sent to one of the Honolulu newspapers for information.
The fact that the Kinau would not arrive on schedule but would
be a day late was not known on the island until after she had failed
to show up.
Kauai has stocd by the Inter-Island Company in the past, and in
tends to do so in the future: but we do insist upon a little, common
civility once in a while. ,
- i -rm n
A (iKEAT dral of criticism has been heaped upon the heads of
young Britons who have left England to escape military duty, and they
have usually been termed "cowards." We do not know so much about
their being cowards. As we understand the matter from history,
cowards have developed almost exclusively from the ranks of the im
petuous individuals who have rushed off to the front at the first sound
of the bugle; while the courageous, determined, efficient "stone-walls"
of the firing line have come from that element which had, literally, to
be arresttd and dragged to the front, If history is to be relied on. Fng
land is probably losing her grip on some of her best soldiers in these
young men who are running away from the prospect of conscription.
Up-to-date Livery, Draying and Boarding Stable and Auto
BETWEEN LIHUE and KEKAHA
Leaving Lihue every Monday, Wednesday and Friday.
Leaving Kekaha every Tuesday, Thursday and Saturday.
ARRIVING AT THEIR DESTINATION IN THREE HOURS
F. WEBER Manager.
Telephone 43 W Waimea P. O. Box 71
J. I. Silva, Prop.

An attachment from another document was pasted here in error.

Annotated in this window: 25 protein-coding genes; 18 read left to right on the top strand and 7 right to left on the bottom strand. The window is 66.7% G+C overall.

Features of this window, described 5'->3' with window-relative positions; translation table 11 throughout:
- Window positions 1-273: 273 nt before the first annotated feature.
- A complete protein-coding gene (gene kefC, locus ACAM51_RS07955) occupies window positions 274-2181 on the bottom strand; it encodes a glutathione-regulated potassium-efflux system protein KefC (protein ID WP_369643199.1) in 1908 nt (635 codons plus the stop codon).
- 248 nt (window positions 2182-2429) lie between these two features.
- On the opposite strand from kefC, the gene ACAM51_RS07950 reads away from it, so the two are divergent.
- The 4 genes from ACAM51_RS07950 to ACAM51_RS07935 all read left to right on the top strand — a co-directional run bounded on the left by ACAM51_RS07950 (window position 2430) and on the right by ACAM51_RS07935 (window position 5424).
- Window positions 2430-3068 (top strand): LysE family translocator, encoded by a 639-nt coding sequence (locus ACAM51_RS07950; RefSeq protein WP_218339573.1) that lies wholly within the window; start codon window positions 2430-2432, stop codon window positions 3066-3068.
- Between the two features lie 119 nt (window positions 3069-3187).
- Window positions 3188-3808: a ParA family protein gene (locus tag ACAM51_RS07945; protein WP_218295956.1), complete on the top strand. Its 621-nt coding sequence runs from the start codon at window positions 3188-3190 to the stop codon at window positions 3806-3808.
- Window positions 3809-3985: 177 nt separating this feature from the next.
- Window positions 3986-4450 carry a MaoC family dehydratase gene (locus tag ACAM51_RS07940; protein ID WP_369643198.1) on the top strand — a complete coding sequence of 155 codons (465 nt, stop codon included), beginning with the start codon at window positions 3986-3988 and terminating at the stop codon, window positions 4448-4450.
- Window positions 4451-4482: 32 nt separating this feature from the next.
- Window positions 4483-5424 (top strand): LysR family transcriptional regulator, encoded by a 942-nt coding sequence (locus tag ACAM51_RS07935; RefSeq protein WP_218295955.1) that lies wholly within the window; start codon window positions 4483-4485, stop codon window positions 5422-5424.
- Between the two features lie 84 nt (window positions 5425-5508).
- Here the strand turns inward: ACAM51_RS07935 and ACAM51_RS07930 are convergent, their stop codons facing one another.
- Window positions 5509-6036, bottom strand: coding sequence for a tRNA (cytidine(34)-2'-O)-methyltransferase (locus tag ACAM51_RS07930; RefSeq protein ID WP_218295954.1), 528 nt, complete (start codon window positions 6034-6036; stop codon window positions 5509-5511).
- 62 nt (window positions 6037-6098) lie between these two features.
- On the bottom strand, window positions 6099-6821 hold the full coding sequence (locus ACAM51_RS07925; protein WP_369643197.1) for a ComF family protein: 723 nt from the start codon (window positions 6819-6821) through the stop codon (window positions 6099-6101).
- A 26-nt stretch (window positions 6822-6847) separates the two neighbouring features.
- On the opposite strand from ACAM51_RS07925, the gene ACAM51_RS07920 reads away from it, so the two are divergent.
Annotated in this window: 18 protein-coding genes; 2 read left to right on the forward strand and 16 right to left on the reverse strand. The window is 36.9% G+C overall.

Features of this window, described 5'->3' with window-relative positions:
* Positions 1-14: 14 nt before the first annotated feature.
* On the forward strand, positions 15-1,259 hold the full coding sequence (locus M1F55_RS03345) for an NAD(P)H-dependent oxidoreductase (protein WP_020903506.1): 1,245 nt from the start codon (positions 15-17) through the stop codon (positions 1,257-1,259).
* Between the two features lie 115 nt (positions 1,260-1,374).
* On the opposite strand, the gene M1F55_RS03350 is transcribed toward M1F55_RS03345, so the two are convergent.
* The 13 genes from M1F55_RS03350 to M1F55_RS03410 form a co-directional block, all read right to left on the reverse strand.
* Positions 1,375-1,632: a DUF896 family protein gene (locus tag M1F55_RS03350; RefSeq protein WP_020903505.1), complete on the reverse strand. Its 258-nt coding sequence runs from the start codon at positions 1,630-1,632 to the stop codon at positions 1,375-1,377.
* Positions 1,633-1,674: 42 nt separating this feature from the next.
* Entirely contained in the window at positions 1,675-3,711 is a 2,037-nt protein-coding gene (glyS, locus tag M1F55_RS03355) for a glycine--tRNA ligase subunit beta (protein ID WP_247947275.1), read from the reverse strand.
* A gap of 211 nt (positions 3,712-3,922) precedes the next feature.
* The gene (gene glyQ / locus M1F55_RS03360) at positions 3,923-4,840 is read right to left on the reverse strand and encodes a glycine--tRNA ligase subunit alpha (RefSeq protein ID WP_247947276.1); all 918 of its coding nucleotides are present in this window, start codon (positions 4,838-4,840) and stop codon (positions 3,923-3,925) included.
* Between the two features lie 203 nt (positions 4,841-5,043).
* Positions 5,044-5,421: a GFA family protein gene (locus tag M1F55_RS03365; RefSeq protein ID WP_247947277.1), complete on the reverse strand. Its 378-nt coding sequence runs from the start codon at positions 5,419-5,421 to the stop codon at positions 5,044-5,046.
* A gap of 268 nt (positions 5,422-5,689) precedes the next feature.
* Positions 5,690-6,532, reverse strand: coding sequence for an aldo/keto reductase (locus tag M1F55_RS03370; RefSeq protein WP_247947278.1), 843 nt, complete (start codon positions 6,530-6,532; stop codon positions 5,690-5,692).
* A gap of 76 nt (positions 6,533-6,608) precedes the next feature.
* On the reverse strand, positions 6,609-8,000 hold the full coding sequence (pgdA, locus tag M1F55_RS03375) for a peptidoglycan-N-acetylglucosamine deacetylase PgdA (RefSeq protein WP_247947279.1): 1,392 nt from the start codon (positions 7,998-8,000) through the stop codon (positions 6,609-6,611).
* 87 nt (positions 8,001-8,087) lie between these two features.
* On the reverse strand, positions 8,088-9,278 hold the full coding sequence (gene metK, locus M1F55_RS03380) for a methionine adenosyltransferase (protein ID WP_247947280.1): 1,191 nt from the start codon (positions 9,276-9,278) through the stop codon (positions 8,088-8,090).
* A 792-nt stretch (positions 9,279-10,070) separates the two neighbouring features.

ONE of the LEADING HOUSES for all kinds of DRY
GOODS. BOOTS & SHOES, MEN'S FURNISHINGS.
CIGARS & TOBACCOS and NOTIONS of every description,
FOR WINE, BEER and OTHER LIQUORS, Ring Up 73 W.
Main Office, Eeele, Kauai. Tel. 7 1 W.
We have i'AU) little or no attention to these occasional tirades
against Governor 1'inkhaui, for we had figured that they would not
get far beyond certain luaii tables in Washington or the uasture of the
historic O'd Rose, in Tennessee. We were right; we are still right.
The administration of t lie present governor has been its own, adequate
defense. Governor I'inkhatn has not pleased everybody. No gov
ernor of Hawaii ever hns. no governor of Haweii ever will. Looking
at the m.itter from everv anj.'le, however, Governor I'inkhatn must
be given credit, in the fare of opposition and unusual difficulties, of
coming nearer the desired mark than manv had expected ii- would.
Let Us Do All Your
Laundry and Dry Cleaning
Territorial Messenger Service
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mi T7lTiT7Tri i in in
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Send your glasses to us.
We will care for your
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sures perfect sight and ab